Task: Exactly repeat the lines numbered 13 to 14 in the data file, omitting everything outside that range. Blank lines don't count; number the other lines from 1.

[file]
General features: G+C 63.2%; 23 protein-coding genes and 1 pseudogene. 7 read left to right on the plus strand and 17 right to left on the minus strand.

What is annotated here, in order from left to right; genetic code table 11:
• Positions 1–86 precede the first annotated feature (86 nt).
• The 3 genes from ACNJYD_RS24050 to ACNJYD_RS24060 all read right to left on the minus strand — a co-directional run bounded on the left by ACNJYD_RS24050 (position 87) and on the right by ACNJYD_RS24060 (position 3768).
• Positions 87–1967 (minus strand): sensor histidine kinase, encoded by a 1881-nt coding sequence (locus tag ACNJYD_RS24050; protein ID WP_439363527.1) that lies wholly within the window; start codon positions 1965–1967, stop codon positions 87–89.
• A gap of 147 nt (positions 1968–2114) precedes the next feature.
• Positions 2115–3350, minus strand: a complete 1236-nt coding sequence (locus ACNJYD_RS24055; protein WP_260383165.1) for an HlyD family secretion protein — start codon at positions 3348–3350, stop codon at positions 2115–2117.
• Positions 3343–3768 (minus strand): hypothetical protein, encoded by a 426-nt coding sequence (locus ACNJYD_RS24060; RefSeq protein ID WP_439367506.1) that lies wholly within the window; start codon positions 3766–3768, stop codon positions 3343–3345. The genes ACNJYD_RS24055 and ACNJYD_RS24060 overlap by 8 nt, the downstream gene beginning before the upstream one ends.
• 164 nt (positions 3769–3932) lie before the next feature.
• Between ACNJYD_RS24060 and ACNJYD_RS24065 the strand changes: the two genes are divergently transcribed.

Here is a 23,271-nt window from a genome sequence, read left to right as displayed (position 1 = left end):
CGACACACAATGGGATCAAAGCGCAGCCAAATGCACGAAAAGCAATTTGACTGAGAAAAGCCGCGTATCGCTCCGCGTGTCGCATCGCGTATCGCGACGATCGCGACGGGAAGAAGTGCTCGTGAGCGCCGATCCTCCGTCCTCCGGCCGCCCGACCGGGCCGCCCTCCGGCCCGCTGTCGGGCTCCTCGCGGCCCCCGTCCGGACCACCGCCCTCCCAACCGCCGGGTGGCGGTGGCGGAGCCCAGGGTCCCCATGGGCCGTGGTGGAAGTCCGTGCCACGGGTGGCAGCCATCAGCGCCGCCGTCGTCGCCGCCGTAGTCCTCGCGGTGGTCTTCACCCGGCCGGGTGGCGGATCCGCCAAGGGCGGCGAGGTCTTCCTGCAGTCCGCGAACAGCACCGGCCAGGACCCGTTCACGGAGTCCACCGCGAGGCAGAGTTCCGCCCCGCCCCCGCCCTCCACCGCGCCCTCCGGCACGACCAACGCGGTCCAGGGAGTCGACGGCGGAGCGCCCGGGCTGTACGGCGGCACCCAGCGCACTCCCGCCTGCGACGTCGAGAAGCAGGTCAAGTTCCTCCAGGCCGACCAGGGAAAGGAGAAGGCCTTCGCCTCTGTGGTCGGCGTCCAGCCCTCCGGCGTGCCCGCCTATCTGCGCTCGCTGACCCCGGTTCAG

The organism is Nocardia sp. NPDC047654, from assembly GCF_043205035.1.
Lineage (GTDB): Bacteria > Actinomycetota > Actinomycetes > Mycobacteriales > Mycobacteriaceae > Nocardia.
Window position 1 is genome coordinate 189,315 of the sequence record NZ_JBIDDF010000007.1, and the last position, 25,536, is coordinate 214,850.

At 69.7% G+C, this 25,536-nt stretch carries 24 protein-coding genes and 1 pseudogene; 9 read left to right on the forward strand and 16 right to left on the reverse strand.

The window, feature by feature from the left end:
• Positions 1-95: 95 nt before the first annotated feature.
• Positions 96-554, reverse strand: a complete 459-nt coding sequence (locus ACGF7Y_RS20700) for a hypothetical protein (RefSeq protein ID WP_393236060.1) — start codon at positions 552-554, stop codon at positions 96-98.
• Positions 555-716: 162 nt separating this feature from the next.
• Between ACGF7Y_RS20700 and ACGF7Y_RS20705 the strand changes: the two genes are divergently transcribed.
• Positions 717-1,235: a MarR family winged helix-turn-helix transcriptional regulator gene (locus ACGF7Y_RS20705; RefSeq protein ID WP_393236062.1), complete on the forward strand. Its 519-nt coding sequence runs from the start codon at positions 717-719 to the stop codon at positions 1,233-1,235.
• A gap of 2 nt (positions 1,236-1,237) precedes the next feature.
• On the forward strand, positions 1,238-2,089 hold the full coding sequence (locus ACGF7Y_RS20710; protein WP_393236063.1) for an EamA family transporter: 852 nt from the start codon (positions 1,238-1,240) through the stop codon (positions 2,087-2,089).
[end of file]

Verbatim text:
The organism is Nocardia sp. NPDC047654, from assembly GCF_043205035.1.
Lineage (GTDB): Bacteria > Actinomycetota > Actinomycetes > Mycobacteriales > Mycobacteriaceae > Nocardia.